Moody's Investors Service lowered the rating of UBS AG on Thursday amid a downgrade of some of the world's largest banks.
UBS's long-term debt and deposit rating was bumped down two notches to "A2" from "Aa3" but remained in investment-grade status. The company's outlook is stable.
Moody's said that the banks were downgraded on weaker long-term prospects for growth and profitability. It also expressed concern about banks with significant capital market activities during a time of increased volatility in markets. Moody's said that while UBS relies on capital market revenue to meet shareholder expectation, those operations are less significant for UBS than for some of its peers with similar ratings.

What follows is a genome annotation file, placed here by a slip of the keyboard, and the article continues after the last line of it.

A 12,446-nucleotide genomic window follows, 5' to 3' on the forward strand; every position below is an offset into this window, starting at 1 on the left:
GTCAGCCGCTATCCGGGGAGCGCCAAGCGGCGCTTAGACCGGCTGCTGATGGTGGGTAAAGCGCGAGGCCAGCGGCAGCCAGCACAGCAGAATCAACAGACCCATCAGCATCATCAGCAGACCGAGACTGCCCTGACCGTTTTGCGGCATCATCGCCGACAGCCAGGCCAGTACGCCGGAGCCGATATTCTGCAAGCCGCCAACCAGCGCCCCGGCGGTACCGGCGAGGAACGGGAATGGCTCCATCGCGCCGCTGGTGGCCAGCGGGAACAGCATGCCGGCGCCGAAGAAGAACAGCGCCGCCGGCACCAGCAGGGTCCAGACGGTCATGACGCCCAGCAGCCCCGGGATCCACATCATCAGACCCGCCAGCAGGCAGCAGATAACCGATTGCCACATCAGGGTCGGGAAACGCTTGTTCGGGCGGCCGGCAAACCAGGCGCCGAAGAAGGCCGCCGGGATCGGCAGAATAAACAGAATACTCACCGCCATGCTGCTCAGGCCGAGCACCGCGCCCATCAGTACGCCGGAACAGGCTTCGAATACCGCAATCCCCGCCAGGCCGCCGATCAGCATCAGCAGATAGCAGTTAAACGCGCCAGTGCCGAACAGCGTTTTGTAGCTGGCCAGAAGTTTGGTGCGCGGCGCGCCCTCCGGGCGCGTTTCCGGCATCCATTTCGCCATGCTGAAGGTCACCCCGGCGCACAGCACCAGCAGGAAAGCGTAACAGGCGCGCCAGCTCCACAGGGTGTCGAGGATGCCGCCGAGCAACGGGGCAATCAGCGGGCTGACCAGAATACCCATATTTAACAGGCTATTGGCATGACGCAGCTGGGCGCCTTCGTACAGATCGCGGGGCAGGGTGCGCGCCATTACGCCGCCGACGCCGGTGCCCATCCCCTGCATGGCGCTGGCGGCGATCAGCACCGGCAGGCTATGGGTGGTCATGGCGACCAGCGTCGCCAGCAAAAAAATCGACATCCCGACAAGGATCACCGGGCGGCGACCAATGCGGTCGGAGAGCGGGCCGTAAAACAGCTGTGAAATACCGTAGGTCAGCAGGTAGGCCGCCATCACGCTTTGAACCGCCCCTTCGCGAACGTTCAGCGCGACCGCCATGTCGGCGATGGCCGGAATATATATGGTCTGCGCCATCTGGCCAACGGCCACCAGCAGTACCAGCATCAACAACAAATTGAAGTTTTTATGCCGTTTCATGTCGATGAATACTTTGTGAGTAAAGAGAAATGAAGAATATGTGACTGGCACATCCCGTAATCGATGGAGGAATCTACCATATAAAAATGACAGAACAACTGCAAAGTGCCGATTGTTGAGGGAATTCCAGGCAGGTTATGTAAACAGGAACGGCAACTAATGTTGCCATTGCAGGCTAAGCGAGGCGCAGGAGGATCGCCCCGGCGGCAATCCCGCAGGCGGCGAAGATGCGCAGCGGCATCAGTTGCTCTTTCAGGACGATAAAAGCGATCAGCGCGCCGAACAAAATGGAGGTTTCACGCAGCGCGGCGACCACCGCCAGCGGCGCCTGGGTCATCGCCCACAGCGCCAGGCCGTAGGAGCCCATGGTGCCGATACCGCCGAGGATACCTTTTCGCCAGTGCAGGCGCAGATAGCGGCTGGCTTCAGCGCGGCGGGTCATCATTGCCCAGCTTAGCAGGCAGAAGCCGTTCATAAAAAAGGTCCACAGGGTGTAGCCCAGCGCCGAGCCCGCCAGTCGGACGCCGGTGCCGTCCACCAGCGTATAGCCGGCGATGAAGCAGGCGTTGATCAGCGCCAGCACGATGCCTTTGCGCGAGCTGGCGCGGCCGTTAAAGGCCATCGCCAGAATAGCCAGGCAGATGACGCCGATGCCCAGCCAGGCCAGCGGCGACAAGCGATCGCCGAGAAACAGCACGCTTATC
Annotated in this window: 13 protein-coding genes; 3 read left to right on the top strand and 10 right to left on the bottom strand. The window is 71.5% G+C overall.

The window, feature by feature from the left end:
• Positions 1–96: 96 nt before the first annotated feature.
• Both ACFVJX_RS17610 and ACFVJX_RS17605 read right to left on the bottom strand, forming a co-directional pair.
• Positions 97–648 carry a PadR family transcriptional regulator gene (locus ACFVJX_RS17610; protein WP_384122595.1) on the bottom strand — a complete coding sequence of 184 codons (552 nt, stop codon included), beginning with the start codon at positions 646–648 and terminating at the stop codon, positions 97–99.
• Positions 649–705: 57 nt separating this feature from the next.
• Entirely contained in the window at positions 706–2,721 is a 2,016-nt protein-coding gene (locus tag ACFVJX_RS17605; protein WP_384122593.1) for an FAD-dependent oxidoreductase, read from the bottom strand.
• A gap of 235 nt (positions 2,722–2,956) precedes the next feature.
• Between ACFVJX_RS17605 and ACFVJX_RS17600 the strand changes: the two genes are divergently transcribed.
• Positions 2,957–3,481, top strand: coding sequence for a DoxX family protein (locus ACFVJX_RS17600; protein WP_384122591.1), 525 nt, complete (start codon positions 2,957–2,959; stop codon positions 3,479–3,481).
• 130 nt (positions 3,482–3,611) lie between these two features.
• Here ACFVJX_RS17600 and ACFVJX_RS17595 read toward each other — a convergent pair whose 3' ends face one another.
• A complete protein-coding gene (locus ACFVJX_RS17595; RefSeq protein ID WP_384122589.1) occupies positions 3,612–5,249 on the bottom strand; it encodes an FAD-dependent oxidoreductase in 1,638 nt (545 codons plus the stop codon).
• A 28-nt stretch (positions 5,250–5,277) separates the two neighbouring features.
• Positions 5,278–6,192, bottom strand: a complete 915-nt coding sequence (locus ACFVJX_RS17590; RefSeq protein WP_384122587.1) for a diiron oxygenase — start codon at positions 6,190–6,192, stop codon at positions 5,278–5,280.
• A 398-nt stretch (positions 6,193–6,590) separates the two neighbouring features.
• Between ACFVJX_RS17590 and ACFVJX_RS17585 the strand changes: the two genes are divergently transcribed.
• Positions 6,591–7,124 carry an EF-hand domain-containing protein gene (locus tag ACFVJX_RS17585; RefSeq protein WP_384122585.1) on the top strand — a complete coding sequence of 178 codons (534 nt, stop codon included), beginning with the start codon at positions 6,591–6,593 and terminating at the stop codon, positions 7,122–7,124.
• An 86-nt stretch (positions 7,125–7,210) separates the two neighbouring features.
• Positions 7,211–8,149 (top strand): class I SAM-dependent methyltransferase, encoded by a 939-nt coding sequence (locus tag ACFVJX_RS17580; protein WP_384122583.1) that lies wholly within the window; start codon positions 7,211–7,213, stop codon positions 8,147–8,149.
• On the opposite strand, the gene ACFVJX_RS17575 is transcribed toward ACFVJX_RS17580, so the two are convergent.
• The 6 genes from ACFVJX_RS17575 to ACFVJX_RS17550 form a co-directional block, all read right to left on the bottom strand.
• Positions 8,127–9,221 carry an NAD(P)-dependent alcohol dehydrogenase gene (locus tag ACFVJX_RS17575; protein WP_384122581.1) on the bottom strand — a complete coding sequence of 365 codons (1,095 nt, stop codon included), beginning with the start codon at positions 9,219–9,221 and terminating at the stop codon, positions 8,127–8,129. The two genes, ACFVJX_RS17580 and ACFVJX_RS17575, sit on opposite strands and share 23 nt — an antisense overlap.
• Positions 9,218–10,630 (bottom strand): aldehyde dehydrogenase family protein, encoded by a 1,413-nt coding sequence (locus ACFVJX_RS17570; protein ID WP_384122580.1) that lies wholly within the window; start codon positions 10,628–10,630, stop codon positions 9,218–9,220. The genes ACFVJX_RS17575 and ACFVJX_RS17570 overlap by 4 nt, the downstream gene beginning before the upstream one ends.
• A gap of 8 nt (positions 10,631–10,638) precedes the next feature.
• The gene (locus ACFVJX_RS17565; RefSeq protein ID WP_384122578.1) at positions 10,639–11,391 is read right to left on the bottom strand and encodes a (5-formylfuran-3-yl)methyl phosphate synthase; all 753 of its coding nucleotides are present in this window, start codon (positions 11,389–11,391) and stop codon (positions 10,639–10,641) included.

A downgrade usually means that it becomes more costly for banks to raise money by selling debt. Investors demand higher interest for riskier debt, which is what the downgrades represent.
Moody's had said in February that it was considering downgrading the credit ratings of major banks. Thursday's action affected 15 banks and securities firms with global capital markets.